Mars Rover will Continue its Lonely Mission even after US Government Shutdown and NASA Affairs in Shambles
Unless you have been living under a rock you would be aware that the US Government was (partially) shutdown after a bill failed to pass for government funding. Well, even though NASA has groaned to an almost complete standstill the lonely wanderer up on Mars wont take a break.
Curiosity Rover Continues to be Operated from NASA even After Govt. Shutdown and Funding Suspension
NASA Affairs are in complete tatters. Out of their almost 18000 workforce only 550 people are currently working. These include some of the most critical employees and includes the full staff of the Mars Rover Curiosity. When the tweets and announcements came for the suspension of all NASA activity i wasn’t sure whether Curiosity would be included in it.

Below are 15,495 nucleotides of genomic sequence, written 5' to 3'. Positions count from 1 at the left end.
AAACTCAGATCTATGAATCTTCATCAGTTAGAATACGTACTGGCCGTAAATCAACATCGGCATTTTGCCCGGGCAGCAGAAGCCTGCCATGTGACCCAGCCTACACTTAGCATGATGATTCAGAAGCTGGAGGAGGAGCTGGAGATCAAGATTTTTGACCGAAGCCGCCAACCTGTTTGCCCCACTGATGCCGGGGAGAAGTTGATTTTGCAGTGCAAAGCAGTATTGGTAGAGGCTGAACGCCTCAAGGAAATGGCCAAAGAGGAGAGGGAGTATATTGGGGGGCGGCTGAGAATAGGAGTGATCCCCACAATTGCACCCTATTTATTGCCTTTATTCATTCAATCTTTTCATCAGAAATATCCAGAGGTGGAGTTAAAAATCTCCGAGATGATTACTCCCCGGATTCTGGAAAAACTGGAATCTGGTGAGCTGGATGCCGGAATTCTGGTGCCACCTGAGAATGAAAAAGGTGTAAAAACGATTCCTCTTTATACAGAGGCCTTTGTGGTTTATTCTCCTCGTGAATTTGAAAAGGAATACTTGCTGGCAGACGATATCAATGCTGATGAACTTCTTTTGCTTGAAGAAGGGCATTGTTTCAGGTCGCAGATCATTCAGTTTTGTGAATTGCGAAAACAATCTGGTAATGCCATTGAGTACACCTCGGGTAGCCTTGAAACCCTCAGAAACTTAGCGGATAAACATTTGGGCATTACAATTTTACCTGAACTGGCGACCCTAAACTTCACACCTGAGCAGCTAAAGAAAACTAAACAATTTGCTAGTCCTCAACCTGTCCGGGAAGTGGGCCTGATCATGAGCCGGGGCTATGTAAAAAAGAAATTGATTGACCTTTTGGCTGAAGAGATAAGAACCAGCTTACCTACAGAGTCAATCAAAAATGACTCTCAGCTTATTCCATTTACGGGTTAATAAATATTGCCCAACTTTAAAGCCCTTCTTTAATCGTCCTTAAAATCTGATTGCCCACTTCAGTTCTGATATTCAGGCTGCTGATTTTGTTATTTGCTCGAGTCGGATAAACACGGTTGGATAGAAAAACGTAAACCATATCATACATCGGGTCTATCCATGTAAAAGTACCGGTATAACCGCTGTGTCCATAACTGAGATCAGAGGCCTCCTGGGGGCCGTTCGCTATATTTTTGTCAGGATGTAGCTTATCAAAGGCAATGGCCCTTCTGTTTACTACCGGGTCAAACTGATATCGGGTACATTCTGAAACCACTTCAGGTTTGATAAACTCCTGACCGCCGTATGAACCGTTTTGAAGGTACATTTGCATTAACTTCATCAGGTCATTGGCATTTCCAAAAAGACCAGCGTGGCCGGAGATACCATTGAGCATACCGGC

Sorry, but we won’t be tweeting/responding to replies during the government shutdown. Be back as soon as possible. http://t.co/qIx8cigrnb
— NASA (@NASA) October 1, 2013
Due to the gov’t shutdown, all public NASA activities/events are cancelled or postponed until further notice. Sorry for the inconvenience.
— NASA (@NASA) October 1, 2013Advertisement
We are very pleased to learn however that Curiosity wouldn’t be affected by the suspension of funds. Curiosity the Mars Rover is a symbol of Human Ingenuity and for something so purposeful to be stopped by the Mundane bickering of politics back on Earth would have been plain sad. However the fact remains that there could be possible ramifications for NASA in general which was already struggling under budget cuts. This could very well be the last straw before funding withdraws altogether.
There’s another reason the Mars Rover should not have been stopped. Unlike other factors being affected by the US Govt shutdown, which can be solved overnight by restoration of funding, the shutting down of Mars Rover could have been a killing blow to NASA as an institution. Rovers take tons of funding to get to their target location and communication never ceases (except for the 8 minute black out upon entry into Martian Atmosphere) and even in that case the equipment doesnt stop. If NASA had well and truly shutdown its equipment and terminated contact, its is not a 100% assured thing that they could have established contact again.
— Usman Pirzada (@usmanpirzada) October 13, 2013